July 21, 2011
When you return home from shopping abroad and do not declare all -- if any -- of your purchases, that is stealing, although many try to justify it. When you steal time from your employer by not doing his work while on the job, and also arriving at work late and leaving early, that is also stealing.
Downloading songs over the Internet without paying for that song is also stealing. Stealing isn't only about someone breaking into a home or robbing a person at gunpoint. Religious leaders say that as a nation, Bahamians have a real struggle with stealing, and are doing things that go against the eighth commandment which states: You shall not steal.
But Pastor Lyall Bethel, senior pastor at Grace Community Church, says the love of money is truly the root of all evil and that it shows because of what is taking place in society. " Going against this law is really damaging our society because there is too much crime happening from day to day. Many people feel if they can't, or choose not to work for what they need or want, then there is no problem in stealing it and this is not right," says Bethel. "This commandment is just as much about us being better people as it regards interacting with one another but also in depending on God to provide."
Pastor Bethel says when you take something that is not yours, you are saying God is not capable of providing for you. "We do not learn the lesson or have the level of faith He wants us to learn or have when we take from someone else forcefully. We are not really helping ourselves by doing it, much less doing good to others either. The birds and flowers do not worry about how they will eat or survive, so why do we? God will provide so there is no need to steal. This is something many of us are obviously forgetting."
The religious leader says the first six commandments were made primarily so mankind knows how to treat one another, but he says there is an underlying purpose in the eighth commandment found in Exodus 20:15. Pastor Bethel says when God gave this rule it was to help man form good and honest relationships with one another but was also meant, secondarily, to command man to depend on Him.
"The commandments were given so we can know who we are when we look in the mirror. We often think we are perfect or doing alright when we have nothing to compare it to, so God gives us some rules to show us our flaws so we can learn to be even better people."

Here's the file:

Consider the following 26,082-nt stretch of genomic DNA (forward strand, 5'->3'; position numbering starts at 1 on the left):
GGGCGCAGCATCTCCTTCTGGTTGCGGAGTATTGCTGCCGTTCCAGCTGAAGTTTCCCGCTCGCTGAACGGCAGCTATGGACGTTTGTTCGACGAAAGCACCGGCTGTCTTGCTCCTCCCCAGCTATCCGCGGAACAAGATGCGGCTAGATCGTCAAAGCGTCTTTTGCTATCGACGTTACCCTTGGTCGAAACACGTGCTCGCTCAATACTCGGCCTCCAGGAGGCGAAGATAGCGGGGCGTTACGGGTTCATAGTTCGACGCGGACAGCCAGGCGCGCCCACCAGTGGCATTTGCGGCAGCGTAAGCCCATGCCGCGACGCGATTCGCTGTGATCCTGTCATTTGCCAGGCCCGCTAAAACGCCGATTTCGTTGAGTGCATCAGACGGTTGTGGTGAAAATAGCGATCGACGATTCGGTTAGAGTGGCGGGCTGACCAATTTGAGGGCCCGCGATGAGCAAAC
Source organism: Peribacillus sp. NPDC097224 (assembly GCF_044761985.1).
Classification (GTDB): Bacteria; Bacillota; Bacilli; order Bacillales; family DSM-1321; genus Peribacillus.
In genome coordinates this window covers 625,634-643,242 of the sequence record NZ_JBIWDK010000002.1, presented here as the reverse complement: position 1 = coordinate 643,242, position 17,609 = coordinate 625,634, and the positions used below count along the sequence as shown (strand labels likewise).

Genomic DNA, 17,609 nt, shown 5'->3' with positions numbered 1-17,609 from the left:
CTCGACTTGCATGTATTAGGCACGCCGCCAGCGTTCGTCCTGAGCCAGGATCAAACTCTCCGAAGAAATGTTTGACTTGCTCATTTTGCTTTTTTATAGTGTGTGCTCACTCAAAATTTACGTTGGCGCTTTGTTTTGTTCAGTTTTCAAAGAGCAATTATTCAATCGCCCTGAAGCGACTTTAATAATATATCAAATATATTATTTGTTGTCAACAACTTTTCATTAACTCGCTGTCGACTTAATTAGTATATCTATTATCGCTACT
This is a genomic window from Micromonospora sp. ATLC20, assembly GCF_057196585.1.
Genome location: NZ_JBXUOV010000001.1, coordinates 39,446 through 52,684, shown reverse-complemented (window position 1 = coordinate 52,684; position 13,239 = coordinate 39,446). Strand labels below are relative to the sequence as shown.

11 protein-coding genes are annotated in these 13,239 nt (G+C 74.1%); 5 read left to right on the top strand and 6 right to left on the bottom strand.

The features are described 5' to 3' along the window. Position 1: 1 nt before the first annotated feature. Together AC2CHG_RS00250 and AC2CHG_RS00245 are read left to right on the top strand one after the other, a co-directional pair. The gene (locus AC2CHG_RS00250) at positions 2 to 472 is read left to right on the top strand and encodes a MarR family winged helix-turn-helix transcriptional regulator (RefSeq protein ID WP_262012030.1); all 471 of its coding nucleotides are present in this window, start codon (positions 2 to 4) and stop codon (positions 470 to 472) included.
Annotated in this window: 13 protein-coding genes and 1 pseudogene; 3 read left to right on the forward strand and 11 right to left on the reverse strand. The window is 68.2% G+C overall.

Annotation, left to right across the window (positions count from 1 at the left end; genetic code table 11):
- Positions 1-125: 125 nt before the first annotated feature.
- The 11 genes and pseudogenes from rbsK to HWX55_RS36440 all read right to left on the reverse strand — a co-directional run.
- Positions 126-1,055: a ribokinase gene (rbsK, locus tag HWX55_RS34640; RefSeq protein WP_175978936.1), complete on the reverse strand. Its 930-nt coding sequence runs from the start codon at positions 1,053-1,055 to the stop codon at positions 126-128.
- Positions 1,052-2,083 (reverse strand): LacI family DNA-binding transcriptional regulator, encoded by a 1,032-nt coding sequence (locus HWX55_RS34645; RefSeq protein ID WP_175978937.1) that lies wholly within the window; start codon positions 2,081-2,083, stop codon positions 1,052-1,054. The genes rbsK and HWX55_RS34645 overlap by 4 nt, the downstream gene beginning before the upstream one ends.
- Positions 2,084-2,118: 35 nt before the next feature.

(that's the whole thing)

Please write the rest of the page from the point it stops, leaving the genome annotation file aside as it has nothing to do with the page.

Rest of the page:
As a nation, he says the eighth commandment is one people do not pay as much attention to as they should
"Hearing that someone was robbed -- whether it is a public office or an individual doesn't often come as a major surprise to most people. In fact, if we as a country had heeded the Lord thy God's commandment we probably would've had a very different history," says the evangelical minister. "We are a nation that has made its living benefiting off the misfortune of others.
"For instance, in the time of shipwrecking, by law a wrecked ship could be salvaged and all that was found belonged to the persons who found it. That was theft, but it was legal. We still have bad habits today where every time we come home from going away we often do not declare all -- if any of our purchases. This is also theft although we try to justify it. We steal the man's time on the job by coming in late and leaving early. We steal time. We steal songs over the Internet. I think we have a real struggle with stealing as a nation which is a problem because God said we are not to steal.
"God says that the poor learn to be content with all I have whether I am in want or not. Nothing flies in God's face more than feeling we are entitled to something and since we are not getting it we have the right to take it from someone else. Entitlement is the basis of theft today."
St. George's Anglican Church rector, Archdeacon Kingsley Knowles says the eighth commandment is more relevant today than ever before due to an increasingly consumerist society. "What God meant, in my interpretation, is that we should not remove anything that does not belong to us. I think that it was really important [in the biblical days] for people to understand that no matter how much or how little they had, only that which belongs to them is for them to deal with. God is more than adequate enough in being able to supply all their needs. So they need not try to usurp that and get their wants as well."
Fr. Knowles says your needs are supplied without you having to infringe on someone else's property. "I believe this commandment is relevant today more so than ever before [because] we have so many things now compared to the older days, so there is obviously more temptation now."